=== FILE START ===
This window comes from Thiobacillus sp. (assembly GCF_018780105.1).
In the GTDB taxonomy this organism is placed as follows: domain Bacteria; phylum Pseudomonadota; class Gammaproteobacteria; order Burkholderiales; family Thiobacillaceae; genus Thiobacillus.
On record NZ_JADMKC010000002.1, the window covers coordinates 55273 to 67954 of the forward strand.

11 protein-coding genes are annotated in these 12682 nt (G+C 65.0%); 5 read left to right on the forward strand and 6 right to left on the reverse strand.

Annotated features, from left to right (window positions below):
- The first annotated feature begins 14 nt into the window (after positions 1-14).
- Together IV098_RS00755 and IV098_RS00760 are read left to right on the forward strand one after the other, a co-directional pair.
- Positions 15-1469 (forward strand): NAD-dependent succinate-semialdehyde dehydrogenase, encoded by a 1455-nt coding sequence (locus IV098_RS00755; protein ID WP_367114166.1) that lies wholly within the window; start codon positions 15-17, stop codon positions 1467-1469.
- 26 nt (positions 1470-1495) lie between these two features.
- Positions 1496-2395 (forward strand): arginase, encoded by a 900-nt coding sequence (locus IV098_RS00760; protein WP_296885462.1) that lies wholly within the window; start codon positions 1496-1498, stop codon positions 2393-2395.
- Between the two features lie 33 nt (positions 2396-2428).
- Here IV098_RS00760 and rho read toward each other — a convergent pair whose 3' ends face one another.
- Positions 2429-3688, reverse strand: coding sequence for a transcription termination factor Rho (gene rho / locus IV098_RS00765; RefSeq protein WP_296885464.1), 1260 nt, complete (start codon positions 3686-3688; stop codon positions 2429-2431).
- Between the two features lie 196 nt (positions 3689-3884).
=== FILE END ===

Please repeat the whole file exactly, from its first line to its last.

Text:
This window comes from Thiobacillus sp. (assembly GCF_018780105.1).
In the GTDB taxonomy this organism is placed as follows: domain Bacteria; phylum Pseudomonadota; class Gammaproteobacteria; order Burkholderiales; family Thiobacillaceae; genus Thiobacillus.
On record NZ_JADMKC010000002.1, the window covers coordinates 55273 to 67954 of the forward strand.

11 protein-coding genes are annotated in these 12682 nt (G+C 65.0%); 5 read left to right on the forward strand and 6 right to left on the reverse strand.

Annotated features, from left to right (window positions below):
- The first annotated feature begins 14 nt into the window (after positions 1-14).
- Together IV098_RS00755 and IV098_RS00760 are read left to right on the forward strand one after the other, a co-directional pair.
- Positions 15-1469 (forward strand): NAD-dependent succinate-semialdehyde dehydrogenase, encoded by a 1455-nt coding sequence (locus IV098_RS00755; protein ID WP_367114166.1) that lies wholly within the window; start codon positions 15-17, stop codon positions 1467-1469.
- 26 nt (positions 1470-1495) lie between these two features.
- Positions 1496-2395 (forward strand): arginase, encoded by a 900-nt coding sequence (locus IV098_RS00760; protein WP_296885462.1) that lies wholly within the window; start codon positions 1496-1498, stop codon positions 2393-2395.
- Between the two features lie 33 nt (positions 2396-2428).
- Here IV098_RS00760 and rho read toward each other — a convergent pair whose 3' ends face one another.
- Positions 2429-3688, reverse strand: coding sequence for a transcription termination factor Rho (gene rho / locus IV098_RS00765; RefSeq protein WP_296885464.1), 1260 nt, complete (start codon positions 3686-3688; stop codon positions 2429-2431).
- Between the two features lie 196 nt (positions 3689-3884).